Philosophy Word of the Day – Category

Predicate; hence, a fundamental class of things in our conceptual framework. In Aristotle‘s logic specifically, the categories are the ten general modes of being (substance, quantity, quality, relation, place, time, position, possession, doing, and undergoing) by reference to which any individual thing may be described.

Following the lead of stoic thought, medieval logicians commonly employed only the first four of these ten, but allowed for additional, syncategorematic terms that belonged to none of them.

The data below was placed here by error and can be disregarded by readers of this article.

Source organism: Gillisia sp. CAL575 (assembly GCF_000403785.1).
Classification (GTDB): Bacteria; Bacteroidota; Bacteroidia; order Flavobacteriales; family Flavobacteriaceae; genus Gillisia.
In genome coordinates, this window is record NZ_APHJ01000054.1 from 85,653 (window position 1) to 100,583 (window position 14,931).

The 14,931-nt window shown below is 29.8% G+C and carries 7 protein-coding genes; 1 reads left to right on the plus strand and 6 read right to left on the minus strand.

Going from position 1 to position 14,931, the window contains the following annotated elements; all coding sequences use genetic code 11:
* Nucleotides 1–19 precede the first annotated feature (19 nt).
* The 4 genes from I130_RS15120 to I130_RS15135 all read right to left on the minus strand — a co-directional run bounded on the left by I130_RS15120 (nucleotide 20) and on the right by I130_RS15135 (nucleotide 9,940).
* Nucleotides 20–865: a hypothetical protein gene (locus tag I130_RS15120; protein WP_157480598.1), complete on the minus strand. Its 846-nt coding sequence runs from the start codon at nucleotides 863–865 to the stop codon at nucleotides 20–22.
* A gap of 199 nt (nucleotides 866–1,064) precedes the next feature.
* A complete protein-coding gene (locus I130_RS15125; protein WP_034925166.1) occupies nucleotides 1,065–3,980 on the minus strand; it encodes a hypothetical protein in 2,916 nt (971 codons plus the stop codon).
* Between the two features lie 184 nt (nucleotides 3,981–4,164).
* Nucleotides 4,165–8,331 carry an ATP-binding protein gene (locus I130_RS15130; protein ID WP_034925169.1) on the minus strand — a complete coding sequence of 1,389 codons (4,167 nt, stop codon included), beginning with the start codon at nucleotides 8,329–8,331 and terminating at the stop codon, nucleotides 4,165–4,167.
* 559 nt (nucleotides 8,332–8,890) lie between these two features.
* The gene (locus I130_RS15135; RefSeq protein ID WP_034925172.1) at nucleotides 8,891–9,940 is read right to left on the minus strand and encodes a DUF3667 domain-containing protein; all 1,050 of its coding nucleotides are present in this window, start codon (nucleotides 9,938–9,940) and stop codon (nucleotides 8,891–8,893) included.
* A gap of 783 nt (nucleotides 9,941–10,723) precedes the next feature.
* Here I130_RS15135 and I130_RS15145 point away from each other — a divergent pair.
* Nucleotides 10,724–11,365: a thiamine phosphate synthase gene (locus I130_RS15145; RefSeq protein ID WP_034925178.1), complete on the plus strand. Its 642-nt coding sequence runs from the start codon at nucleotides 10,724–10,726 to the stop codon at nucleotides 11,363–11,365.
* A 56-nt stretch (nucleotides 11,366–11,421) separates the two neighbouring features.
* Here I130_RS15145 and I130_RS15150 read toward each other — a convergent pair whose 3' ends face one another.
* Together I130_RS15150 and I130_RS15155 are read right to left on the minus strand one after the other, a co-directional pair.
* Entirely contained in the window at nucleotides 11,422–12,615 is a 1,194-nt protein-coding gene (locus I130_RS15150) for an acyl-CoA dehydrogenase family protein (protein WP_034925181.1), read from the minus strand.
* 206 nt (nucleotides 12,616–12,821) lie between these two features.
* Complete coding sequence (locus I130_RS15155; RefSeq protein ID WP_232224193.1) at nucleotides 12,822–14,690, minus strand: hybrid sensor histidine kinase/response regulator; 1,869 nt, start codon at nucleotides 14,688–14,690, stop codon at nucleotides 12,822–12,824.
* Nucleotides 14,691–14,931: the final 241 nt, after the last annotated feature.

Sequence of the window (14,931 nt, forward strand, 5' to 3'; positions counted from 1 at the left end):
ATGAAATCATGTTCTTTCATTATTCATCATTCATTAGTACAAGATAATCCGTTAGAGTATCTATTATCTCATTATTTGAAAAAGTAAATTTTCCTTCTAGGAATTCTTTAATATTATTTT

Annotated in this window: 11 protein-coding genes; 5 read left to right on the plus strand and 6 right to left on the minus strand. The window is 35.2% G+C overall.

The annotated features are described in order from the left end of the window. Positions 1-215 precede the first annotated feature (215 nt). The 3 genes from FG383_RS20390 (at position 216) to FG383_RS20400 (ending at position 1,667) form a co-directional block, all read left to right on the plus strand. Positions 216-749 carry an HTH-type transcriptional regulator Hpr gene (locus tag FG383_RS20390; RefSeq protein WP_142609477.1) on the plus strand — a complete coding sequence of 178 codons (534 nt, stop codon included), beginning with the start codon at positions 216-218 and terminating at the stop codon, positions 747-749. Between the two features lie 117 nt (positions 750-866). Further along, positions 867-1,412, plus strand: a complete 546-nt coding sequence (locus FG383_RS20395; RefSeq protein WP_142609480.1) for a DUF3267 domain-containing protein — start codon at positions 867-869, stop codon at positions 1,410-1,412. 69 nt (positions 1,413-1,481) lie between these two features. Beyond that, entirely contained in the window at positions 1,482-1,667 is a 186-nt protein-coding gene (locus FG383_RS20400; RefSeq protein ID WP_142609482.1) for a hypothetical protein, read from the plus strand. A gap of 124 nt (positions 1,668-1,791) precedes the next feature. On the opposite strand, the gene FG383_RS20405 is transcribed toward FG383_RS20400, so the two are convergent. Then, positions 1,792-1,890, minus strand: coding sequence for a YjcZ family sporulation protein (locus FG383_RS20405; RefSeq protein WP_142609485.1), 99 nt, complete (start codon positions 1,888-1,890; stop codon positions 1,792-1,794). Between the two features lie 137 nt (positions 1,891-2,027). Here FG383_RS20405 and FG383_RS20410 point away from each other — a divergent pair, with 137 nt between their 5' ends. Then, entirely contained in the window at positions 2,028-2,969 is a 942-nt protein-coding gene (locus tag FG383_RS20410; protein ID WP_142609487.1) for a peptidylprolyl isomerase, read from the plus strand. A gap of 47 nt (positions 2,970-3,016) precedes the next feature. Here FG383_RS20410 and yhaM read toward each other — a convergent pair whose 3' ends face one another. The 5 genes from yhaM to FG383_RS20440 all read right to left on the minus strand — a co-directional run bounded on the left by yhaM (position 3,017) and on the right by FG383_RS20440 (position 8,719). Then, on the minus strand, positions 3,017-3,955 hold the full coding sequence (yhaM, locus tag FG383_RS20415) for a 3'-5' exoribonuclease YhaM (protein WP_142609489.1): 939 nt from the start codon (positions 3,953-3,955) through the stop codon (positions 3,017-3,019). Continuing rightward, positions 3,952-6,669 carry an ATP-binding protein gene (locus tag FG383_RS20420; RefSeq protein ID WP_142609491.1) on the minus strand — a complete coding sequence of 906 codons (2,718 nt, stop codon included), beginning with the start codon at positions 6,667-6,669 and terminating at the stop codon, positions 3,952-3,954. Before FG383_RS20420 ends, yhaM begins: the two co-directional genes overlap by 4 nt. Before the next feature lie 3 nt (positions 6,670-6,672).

Kant employed a schematized table of a dozen categories as the basis for our understanding of the phenomenal realm.

Gilbert Ryle used the term much more broadly, warning of the category mistakes that occur when we fail to respect the unique features of kinds of things.

Recommended Reading: F. E. Peters, Greek Philosophical Terms: A Historical Lexicon (NYU, 1967) {at Amazon.com} and Aristotle, Categories, ed. by Hugh Tredennick (Harvard, 1938) {at Amazon.com}.

Also see IEP, SEP, ColE, and PP.

(Via A Dictionary of Philosophical Terms and Names)

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